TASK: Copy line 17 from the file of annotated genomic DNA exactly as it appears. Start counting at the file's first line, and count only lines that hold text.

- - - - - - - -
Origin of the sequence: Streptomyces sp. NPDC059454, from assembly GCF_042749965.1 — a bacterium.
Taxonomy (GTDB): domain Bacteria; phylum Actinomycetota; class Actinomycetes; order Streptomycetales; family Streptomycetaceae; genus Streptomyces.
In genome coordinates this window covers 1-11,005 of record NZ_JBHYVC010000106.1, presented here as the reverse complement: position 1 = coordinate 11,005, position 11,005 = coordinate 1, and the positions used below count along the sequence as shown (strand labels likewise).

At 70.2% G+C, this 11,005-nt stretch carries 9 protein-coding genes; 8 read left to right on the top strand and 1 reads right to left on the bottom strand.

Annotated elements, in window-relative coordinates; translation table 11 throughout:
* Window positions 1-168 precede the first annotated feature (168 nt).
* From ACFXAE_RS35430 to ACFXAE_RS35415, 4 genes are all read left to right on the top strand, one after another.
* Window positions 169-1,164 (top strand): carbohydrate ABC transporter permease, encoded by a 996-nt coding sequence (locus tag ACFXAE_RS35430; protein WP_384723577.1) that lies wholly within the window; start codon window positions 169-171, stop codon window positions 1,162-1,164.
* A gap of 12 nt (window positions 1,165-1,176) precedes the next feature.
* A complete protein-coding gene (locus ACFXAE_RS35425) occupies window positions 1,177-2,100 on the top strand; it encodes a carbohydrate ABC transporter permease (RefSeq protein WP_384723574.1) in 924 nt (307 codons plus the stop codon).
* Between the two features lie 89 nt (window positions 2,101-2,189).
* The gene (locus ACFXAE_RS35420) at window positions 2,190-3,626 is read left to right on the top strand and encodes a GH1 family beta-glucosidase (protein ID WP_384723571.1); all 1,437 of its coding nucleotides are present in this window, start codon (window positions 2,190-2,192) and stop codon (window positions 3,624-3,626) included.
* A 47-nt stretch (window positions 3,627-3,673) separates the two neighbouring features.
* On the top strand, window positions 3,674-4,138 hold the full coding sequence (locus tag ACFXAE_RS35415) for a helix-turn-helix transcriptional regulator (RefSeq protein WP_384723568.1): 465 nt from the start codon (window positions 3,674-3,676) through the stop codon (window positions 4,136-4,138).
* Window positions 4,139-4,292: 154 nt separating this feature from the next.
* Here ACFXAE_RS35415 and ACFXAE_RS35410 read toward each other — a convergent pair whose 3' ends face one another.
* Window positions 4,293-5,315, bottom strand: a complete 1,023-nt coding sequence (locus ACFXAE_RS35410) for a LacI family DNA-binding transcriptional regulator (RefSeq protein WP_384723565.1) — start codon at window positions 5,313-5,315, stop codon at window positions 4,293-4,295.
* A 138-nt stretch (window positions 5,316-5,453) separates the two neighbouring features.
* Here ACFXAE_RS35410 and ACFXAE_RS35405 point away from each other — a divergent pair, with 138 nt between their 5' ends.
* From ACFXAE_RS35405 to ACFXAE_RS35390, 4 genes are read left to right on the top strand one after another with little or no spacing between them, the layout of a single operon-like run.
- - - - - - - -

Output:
* Window positions 4,293-5,315, bottom strand: a complete 1,023-nt coding sequence (locus ACFXAE_RS35410) for a LacI family DNA-binding transcriptional regulator (RefSeq protein WP_384723565.1) — start codon at window positions 5,313-5,315, stop codon at window positions 4,293-4,295.